How To Avoid Getting Used -- For Guys

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Aoi
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03 Aug 2009, 5:33 pm

I went through similar experiences in high school, and after some guys I knew pointed out what was really going on, I developed a cost/benefit analysis process for tracking my interactions with girls. Though in principle this should have been difficult, it proved quite easy to do, since I had very few such interactions. As an uber geek nerd with no looks, style, or cash (to say nothing of the social skills of a pre-teen), I was not able to offer much. But the cost/benefit analysis process helped me avoid being abused for homework and similar "services".

The depth and complexity of adult relationships is overwhelming for me, so I've been refining my model in my spare time recently, just as a way to flex my mathematical and algorithm-writing muscles. I doubt it will work well for me, since I can't apply it in real-time, but it may help me understand in retrospect what happened. It has already helped explain the female stalker I became a victim of two years ago.

In the interim I resolve this problem by simply not saying or doing much. I may have missed some good opportunities because of this approach, but I've also probably missed some risky or difficult situations as well.



techstepgenr8tion
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03 Aug 2009, 7:29 pm

I only recently had an experience like this, mainly this past winter. Most of the time, quiet or not, I think women can tell that I'm no-BS. I had a girl who wasn't interested (vice a versa as well) who wouldn't stop calling me, I couldn't figure out why - really a first so I just went with it because I felt like I was changing pace and doing something different. Trouble was, she was kinda boorish and trying to push me to sidekick status, I don't even think deliberately, and for all that she still kept calling. After about three or four nights of that over a few weeks I slowly just stopped answering my phone and I finally did just tell her straight up - I don't see where this is even a healthy friendship, she promptly lashed at me and I was jumping for joy that she finally got the hint.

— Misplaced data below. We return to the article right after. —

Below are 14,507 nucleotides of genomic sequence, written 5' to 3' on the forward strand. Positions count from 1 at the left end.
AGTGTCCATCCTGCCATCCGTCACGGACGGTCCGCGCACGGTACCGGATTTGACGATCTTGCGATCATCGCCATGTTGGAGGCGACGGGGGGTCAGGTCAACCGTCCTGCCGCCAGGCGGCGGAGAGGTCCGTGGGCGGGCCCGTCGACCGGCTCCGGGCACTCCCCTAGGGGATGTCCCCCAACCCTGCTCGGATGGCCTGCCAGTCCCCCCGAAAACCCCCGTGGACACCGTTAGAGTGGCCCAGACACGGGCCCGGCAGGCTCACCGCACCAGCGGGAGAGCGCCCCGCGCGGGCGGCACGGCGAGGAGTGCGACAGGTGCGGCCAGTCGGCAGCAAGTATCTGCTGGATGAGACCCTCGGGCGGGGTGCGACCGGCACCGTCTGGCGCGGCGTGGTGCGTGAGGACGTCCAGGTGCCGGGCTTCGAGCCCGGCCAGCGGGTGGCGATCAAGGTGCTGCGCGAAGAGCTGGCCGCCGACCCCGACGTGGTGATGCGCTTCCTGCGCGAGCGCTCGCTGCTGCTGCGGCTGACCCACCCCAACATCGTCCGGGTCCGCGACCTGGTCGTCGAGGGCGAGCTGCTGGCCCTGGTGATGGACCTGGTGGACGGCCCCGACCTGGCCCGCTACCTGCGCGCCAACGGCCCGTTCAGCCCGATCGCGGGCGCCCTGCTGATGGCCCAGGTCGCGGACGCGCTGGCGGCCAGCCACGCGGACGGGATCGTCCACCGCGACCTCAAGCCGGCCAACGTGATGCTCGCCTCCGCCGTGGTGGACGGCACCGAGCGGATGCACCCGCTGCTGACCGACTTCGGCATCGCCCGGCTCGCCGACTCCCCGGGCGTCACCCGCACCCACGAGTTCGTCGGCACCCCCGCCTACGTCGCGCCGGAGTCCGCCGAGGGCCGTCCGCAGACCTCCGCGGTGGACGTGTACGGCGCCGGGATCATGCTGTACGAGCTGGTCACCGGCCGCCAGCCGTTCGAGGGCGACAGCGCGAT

Point is I do value my time a lot - just like I value my friends and anyone who can genuinely see the best in me and wants to bring it out. Between that and everything else I have going on - not much time for having a friend who I'd have to scold like a bad little kid occasionally out of nowhere just to assert myself; on the bright side *far* better to be used for a minute as a friend before you catch on than be the guy who's buying a ring. Thank God there's plenty of alternatives out there to choose from.



MDD123
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03 Aug 2009, 9:23 pm

This is good information, the problem is that I get a sense of resentment from the times it has happened to me.

I like of think of myself as helpful, helping people gives me a good reputation, and helping women helps me to understand interactions a little more. The chore here is to be unbiased, I have to enjoy the act of helping more than the reward. Deontology is the ethical principal at work for me. I'll do an excellent job, make them feel good, ect... to prove my worth, but I'll hold them to the same standards, if I don't see them doing something useful for me (social opportunities, flattery, an interest in me, ect...) I'll find a reason not to help her in the future, I just explain that I'm busy helping other people out, because I'll be a lot more interested in people who actually need help.

I can't give one good example when I've done something like this with an actual prospect, I'm just setting up a good game plan, this is good information.



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03 Aug 2009, 11:02 pm

Reasons why Aspies are a target for users:

*Desperation for friendships/relationships
*Low self-confidence/self-esteem
*Lack of knowledge on how healthy relationships work
*They are eager to please, and will do anything to make people like them. This is tied to desperation in some ways.
*They are passive, don't stand up for themselves, or try to avoid conflict
*Naiveitivity

The first step in eliminating this problem, is recognizing these things about yourself, and working to improve them. The problem doesn't lie entirely with the user.


Some ways to spot users (Narcissists):

*They talk about themselves way too much. You are constantly hearing: I, me, my, mine, and myself.